This is a disaster for children.

Recognizing this, Congress passed the McKinney-Vento Homeless Education Assistance Act, which seeks to “ensure that each child of a homeless individual and each homeless youth has equal access to the same free, appropriate public education, including a public preschool education, as provided to other children and youths.”

Among other things, the law requires that “to the extent feasible, keep a homeless child or youth in the school of origin, except when doing so is contrary to the wishes of the child’s or youth’s parent or guardian.” The goal is to provide children with stability and supports necessary to help homeless children receive an education.

Unfortunately, for the 1.3 million homeless students that have been identified across the country, the federal government only provides $61.6 million, or less than $50 per child, in support to implement the law’s Education for Homeless Children and Youth (EHCY) program in FY 2013. In Colorado, that number is just $28 per student.

“Due to the low funding levels,” the National Network for Youth points out, “fewer than one in five school districts in the United States are touched by EHCY money.”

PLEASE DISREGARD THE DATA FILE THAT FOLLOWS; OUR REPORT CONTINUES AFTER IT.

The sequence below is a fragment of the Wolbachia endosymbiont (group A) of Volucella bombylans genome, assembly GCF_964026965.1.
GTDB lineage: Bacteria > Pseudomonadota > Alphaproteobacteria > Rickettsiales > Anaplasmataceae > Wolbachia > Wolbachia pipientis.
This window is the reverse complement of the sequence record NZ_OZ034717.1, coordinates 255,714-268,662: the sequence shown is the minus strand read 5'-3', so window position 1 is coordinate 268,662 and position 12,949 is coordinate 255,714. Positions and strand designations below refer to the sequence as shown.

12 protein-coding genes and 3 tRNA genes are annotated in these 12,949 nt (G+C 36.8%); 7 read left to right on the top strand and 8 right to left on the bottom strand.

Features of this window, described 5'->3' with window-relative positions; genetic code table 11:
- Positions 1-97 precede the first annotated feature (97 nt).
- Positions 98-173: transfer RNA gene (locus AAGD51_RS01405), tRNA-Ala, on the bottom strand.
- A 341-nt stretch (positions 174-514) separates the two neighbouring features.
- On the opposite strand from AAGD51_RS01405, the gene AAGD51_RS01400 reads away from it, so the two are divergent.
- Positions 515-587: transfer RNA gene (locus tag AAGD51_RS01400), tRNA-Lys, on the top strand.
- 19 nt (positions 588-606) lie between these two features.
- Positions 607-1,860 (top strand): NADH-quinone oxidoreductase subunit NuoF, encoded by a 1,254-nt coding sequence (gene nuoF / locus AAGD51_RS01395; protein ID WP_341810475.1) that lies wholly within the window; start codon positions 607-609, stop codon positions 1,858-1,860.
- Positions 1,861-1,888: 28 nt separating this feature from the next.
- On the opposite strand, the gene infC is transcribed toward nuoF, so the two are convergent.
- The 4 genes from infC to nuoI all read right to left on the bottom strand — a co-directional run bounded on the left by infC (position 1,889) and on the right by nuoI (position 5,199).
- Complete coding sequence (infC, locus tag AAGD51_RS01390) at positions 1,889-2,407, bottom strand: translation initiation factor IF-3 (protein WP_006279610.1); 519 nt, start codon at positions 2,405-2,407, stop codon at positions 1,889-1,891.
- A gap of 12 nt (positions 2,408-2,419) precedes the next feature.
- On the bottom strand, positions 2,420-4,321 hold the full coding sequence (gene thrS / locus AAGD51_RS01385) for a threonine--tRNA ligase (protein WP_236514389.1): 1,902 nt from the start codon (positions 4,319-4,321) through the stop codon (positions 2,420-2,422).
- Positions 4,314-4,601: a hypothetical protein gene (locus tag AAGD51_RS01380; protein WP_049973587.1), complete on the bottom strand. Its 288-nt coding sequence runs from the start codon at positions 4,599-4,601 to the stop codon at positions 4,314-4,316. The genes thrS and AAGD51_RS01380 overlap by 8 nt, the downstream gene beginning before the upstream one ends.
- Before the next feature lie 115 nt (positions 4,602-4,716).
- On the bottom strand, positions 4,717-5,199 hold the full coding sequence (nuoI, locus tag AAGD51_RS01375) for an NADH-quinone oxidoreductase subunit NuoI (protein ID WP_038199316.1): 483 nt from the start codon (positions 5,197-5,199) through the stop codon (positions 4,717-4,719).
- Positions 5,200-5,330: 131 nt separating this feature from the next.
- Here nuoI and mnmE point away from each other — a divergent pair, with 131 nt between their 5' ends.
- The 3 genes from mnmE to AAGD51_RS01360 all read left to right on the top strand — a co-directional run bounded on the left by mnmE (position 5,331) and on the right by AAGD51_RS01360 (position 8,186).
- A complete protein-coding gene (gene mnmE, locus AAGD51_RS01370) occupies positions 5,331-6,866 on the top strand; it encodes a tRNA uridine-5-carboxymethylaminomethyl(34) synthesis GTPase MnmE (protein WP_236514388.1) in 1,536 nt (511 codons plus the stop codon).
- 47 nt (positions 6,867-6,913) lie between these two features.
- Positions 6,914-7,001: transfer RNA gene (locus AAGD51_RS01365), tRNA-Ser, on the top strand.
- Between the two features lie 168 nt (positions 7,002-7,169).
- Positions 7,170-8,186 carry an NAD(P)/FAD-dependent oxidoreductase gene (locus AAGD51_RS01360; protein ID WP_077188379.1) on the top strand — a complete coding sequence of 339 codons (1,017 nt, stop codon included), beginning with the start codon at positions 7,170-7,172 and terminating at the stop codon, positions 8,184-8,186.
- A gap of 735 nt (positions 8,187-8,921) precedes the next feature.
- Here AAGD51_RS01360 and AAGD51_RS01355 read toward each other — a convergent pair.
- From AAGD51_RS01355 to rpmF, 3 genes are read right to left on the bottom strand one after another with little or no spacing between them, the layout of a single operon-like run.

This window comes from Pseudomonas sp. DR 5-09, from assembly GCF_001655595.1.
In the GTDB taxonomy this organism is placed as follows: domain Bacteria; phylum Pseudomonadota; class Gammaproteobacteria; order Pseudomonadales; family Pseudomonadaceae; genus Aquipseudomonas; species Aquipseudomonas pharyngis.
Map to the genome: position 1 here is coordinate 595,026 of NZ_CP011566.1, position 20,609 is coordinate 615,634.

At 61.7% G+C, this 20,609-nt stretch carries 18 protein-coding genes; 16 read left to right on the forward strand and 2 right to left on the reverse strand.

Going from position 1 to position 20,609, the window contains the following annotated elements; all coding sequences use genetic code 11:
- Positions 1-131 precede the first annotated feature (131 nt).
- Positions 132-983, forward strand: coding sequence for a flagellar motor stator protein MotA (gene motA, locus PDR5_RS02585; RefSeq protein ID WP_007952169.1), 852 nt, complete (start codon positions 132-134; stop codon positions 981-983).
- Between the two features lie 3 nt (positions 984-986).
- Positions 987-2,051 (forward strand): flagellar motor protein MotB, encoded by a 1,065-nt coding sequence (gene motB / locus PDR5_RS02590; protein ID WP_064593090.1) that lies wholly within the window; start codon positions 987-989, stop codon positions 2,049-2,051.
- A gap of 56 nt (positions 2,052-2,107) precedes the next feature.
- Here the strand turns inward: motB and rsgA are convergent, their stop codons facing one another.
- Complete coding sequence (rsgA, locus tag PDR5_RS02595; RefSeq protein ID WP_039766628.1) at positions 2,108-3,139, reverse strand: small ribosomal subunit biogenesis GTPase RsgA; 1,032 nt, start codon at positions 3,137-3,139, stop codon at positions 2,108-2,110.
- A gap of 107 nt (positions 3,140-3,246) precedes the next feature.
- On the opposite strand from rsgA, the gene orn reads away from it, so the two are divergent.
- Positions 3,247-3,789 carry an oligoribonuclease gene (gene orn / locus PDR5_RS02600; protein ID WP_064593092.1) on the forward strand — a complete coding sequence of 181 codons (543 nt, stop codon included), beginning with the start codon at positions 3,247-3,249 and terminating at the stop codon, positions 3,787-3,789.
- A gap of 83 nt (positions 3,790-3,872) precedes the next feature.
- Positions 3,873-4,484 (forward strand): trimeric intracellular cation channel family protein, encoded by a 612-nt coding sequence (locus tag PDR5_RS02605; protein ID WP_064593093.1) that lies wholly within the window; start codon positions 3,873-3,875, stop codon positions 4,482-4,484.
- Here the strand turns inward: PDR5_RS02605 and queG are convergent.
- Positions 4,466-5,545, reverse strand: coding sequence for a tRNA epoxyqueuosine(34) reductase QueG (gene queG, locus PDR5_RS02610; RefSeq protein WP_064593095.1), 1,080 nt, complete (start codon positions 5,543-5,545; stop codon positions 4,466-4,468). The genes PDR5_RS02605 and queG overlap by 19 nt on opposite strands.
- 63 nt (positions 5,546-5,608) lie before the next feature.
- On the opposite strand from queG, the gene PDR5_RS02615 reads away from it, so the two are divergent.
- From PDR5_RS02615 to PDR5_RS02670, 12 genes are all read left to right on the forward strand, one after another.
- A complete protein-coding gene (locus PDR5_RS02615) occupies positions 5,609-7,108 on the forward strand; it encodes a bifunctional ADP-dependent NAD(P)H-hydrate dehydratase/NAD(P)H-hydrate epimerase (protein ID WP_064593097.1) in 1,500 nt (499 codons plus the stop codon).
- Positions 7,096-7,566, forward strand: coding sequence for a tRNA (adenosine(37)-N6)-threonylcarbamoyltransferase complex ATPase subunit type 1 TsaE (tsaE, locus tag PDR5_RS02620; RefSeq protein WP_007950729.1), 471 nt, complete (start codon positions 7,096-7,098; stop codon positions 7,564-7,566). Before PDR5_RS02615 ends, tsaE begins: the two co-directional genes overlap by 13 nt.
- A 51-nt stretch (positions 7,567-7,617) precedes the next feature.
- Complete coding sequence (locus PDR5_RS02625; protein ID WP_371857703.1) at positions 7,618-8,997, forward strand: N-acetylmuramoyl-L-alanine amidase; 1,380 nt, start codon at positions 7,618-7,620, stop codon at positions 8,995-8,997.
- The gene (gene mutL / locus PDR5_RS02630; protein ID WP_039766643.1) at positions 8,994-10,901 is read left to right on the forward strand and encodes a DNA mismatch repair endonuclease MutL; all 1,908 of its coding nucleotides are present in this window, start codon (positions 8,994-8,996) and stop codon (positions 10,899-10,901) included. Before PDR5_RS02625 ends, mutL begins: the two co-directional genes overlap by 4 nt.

The struggles of these students are real. Fortunately, there have been a couple of recent investigative reports by the Denver Post and Sports Illustrated that have highlighted real stories of tragedy and hardship as families with children trying to child out of poverty and homelessness. The S.I. story highlights the plight of 17 year-old Lawrence Mattison, a high school running back going to school near San Antonio, Texas, who felt it was necessary to participate in cage fights three nights a week in order to survive.

Unfortunately, while education funding is horribly inadequate, housing supports are often completely non-existent. In fact, the U.S. Department of Housing and Urban Development (HUD) has a far more narrow and restrictive definition of homelessness that does not count children and youth that are identified as homeless by schools, domestic violence shelters, or runaway and homeless youth programs.